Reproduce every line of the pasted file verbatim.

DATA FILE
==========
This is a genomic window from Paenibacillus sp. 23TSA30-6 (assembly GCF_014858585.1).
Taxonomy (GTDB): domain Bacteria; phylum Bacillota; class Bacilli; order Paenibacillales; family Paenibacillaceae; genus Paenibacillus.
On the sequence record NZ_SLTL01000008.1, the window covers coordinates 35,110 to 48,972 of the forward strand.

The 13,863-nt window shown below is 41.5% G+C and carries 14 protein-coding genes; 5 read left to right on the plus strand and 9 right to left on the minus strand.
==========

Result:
This is a genomic window from Paenibacillus sp. 23TSA30-6 (assembly GCF_014858585.1).
Taxonomy (GTDB): domain Bacteria; phylum Bacillota; class Bacilli; order Paenibacillales; family Paenibacillaceae; genus Paenibacillus.
On the sequence record NZ_SLTL01000008.1, the window covers coordinates 35,110 to 48,972 of the forward strand.

The 13,863-nt window shown below is 41.5% G+C and carries 14 protein-coding genes; 5 read left to right on the plus strand and 9 right to left on the minus strand.